Following the recent ‘first metal cut’, the production of the first Rear Centre Tank (RCT) for the new long range Airbus A321XLR is now underway.
The RCT, which is unique to this variant, is a permanently installed high-capacity fuel tank which makes maximum volumetric use of the aircraft's lower fuselage.
The RCT structure, which is integrated in fuselage Sections 15 and 17 is located behind the main landing gear bay and holds up to 12,900 litres – which is more fuel than several optional Additional Centre Tanks (ACTs) combined could hold previously in the A321 Family.
Moreover, since the RCT takes up less space in the cargo hold, it frees-up underfloor volume for additional cargo and baggage on long range routes of up to an unprecedented 4,700nm.
Premium AEROTEC, which was commissioned by Airbus in September last year to manufacture the RCT, is currently completing the structure's sub-assembly at its factory in Augsburg, Germany.
This phase involves production of the other RCT parts, followed by structural assembly, systems equipping and testing prior to delivery to Airbus' major component assembly (MCA) facility in Hamburg early next year, where the tank will be integrated into the aircraft's rear fuselage.
The A321XLR, the “next evolutionary step” in Airbus' single-aisle products, has been designed to maximise overall commonality with the rest of the A320neo family, while introducing minimal changes needed to give the aircraft an ‘Xtra Long Range’ with “increased revenue payload and best travel experience.”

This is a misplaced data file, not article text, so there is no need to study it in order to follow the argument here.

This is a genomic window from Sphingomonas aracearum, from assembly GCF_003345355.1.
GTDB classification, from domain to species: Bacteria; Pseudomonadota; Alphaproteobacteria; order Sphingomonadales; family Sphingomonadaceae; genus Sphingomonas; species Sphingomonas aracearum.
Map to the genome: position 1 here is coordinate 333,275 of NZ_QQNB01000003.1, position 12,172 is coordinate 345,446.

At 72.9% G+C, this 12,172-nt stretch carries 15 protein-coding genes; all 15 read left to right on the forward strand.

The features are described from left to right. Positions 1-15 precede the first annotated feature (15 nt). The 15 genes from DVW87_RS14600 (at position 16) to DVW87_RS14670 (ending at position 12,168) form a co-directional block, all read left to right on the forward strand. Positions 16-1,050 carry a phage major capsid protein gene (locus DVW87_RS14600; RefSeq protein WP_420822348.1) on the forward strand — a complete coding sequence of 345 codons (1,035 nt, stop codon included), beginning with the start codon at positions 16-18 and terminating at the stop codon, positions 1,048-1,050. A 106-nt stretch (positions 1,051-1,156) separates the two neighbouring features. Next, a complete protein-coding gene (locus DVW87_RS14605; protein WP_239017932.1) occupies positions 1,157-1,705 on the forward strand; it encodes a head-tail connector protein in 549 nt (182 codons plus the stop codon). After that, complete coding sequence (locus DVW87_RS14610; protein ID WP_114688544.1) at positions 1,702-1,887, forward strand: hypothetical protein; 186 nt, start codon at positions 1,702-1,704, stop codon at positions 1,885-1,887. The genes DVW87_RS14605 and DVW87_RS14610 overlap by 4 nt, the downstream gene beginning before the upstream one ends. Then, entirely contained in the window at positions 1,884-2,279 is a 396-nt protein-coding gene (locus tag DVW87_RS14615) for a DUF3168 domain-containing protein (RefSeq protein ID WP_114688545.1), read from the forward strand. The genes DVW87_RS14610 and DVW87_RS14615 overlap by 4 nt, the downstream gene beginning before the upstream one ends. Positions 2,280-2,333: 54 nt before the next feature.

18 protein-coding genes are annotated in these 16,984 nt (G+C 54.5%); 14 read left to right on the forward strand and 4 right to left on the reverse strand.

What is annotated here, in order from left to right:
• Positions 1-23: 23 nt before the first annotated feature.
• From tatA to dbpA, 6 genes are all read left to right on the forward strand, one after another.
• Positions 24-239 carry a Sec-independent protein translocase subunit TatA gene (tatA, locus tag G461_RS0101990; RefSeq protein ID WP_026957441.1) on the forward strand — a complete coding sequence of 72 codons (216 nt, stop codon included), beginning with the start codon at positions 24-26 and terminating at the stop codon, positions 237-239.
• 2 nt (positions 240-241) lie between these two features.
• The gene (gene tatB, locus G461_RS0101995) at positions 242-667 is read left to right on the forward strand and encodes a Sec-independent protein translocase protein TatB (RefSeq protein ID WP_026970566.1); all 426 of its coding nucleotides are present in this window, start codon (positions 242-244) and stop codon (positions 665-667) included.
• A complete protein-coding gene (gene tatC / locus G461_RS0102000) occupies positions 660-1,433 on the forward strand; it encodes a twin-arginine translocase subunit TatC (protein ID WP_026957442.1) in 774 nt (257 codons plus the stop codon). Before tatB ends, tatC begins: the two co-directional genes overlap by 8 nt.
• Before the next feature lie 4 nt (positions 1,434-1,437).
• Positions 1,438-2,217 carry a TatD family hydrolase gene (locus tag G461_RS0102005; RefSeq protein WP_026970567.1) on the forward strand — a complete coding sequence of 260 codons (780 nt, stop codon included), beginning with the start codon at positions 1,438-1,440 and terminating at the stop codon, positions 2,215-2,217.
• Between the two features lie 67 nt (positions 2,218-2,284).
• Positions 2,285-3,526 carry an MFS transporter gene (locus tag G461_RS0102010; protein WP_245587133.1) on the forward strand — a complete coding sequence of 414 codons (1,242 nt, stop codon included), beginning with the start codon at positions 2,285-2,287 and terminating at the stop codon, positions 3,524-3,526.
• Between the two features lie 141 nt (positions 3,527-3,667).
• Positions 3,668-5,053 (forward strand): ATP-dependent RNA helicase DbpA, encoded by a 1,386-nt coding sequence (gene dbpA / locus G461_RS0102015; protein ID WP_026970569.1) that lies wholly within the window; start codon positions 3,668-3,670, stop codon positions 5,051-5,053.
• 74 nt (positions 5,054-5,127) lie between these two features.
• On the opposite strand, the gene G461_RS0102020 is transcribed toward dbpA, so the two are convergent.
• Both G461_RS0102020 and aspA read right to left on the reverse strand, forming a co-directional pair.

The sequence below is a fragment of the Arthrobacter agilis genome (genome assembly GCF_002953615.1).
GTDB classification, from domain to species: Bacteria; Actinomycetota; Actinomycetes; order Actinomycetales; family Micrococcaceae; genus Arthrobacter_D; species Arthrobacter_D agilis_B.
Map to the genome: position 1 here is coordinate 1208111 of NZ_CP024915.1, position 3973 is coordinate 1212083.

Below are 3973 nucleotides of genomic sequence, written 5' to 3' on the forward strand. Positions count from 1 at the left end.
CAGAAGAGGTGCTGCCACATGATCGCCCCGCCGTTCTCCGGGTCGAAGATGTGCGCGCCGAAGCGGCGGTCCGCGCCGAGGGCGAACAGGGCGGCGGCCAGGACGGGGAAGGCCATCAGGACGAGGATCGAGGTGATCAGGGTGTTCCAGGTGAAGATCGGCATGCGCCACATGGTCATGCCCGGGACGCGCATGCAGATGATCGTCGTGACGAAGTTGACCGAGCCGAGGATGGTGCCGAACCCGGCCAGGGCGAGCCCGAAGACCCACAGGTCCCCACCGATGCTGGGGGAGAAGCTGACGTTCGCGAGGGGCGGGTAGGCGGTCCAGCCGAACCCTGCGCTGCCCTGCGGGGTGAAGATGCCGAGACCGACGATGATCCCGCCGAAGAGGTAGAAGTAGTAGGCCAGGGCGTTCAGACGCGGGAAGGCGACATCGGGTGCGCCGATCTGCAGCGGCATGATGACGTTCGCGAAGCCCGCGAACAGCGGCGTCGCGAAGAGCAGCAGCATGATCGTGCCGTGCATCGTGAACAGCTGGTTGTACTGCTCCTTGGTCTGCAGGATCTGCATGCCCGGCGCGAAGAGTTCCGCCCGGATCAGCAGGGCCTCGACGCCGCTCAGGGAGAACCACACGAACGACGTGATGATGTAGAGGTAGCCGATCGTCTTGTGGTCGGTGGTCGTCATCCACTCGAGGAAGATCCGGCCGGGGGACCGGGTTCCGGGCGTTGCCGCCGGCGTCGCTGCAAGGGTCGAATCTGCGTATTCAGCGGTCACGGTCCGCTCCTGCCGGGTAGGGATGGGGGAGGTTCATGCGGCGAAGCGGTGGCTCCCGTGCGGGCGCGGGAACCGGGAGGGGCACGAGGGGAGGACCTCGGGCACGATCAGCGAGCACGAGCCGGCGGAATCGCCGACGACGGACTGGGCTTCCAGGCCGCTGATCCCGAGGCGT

LEAVE A COMMENT Your email address will not be published. Required fields are marked*
Canada chief justice sides with Huawei CFO on some claims
Germany upbeat about economic rebound despite pandemic fears
Asia stocks drop as US election jitters set in
Jack Ma’s Ant IPO lures record $3tn of bids in retail frenzy
Hong Kong’s recession shows signs of easing in third quarter
Exxon posts third straight loss as pandemic hits demand
Apple’s late iPhone launch temporarily wipes $100bn off its stock value
European stock markets retreat as virus worries outweigh growth data
IMF tells Britain to keep spending to fend off Covid pandemic crisis